Armley Mills contains exhibits from the 18th century to the present day and tells the history of manufacturing in Leeds, including textiles, clothing, printing and engineering.
The galleries and collections tell the story of a number of industries that have shaped the city we know and love today, from the recreated Victorian cottages through to the waterwheel.
Visit our textile gallery, the milling room and fulling mill to find out more about Leeds' connection with the wool and cloth industries.
Leeds has a long history of involvement in the wool trade and its position as a centre of the cloth trade was greatly enhanced by the opening of navigable waterways, the Aire and Calder Navigation in 1690 and the Leeds/Liverpool Canal in 1700, which provided a direct link between Leeds and its customers and suppliers in Europe, Australia and the Americas.
In 1801 there were about 20 factories in Leeds, not all of them textile mills. By about 1838 there were 106 woollen mills alone, employing 10,000 people transforming Leeds into a major city. The new mills replaced traditional skilled operatives creating extremes of wealth alongside poverty, cultural opportunities alongside environmental devastation, learning alongside ignorance.
Working conditions in the mills were unregulated and frequently appalling. In one notorious case in 1832 a child died in a Leeds mill when he was not allowed to stop work to go to the toilet.
For those of you with a keen interest in steam power and engineering, we have exhibitions showcasing our collection of large and small engines, machine tools and road vehicles galleries and best of all, a super collection of locomotives including the well-known and loved working engine, 'Jack'.
The demand for machinery and equipment produced by the textile industry created opportunities for engineers in Leeds. One of the first was Matthew Murray, who produced textile machinery, steam engines and locomotives, including the world's first commercially successful steam locomotive. During the nineteenth century many small, and some giant, engineering companies grew in Leeds, exporting locomotives, cranes, traction engines and other heavy engineering products around the nation and around the globe.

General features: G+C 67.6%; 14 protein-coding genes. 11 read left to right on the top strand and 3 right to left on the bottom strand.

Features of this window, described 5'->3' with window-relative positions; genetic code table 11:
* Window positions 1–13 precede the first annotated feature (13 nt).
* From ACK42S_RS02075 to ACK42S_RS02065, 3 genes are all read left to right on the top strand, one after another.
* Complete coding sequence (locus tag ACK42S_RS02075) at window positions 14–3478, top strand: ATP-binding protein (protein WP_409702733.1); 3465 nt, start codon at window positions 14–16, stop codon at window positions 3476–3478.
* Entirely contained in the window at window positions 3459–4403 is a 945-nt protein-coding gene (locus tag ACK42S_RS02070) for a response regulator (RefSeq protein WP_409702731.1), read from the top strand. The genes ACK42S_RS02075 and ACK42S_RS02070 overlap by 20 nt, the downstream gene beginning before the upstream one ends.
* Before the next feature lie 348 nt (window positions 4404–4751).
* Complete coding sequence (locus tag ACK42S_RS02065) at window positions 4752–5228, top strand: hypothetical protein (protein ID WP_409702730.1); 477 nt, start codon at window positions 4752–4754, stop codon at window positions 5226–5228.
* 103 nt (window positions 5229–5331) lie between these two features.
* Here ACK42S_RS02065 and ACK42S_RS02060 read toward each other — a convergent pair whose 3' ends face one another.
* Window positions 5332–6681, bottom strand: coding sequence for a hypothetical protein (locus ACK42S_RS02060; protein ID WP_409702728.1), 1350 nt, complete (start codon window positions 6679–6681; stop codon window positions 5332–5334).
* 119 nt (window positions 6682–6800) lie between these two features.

Leeds was central to the concept of ready-made clothing, garments that you bought off the peg that we know and recognise today. Explore the tailoring gallery, the 'Unzipped' and Hainsworth galleries and of course the 'Behind the Seams' exhibition for more.
In the second half of the nineteenth century the woollen industry in Leeds declined in the face of competition from other growing towns like Bradford. Another textile related industry appeared to take its place, often in the mills abandoned by the woollen manufacturers - ready made clothing. The inspiration behind this new industry came from John Barran. Barran came up with the revolutionary idea of off the peg, ready-made clothing. The industry flourished in Leeds with a number of companies involved who later became household names, such as Burtons and Hepworths.
A very famous Leeds printing company was John Waddington Ltd, which started life printing posters for the theatre around 1900 and then diversified into games and packaging, most notably Monopoly!
The first known printer in Leeds was John Hirst who in 1718 began printing the 'Leeds Mercury' newspaper. In 1810 there were still only eight printing houses in Leeds but in the next decade the numbers mushroomed. By 1911 printing was the fourth largest employer in Leeds, employing 8,000 people in a number of small and large printing houses.
Did you know that the world’s first ever moving image was filmed in Leeds?
Leeds has an interesting history with the world of film and photography. Find out more about the story of Louis le Prince, his life and interesting death and explore the fantastic collection of original cameras.
Armley Mills Museum has one of the smallest working 1920s cinemas in the world that you can take a seat in and enjoy a black and white film during your visit.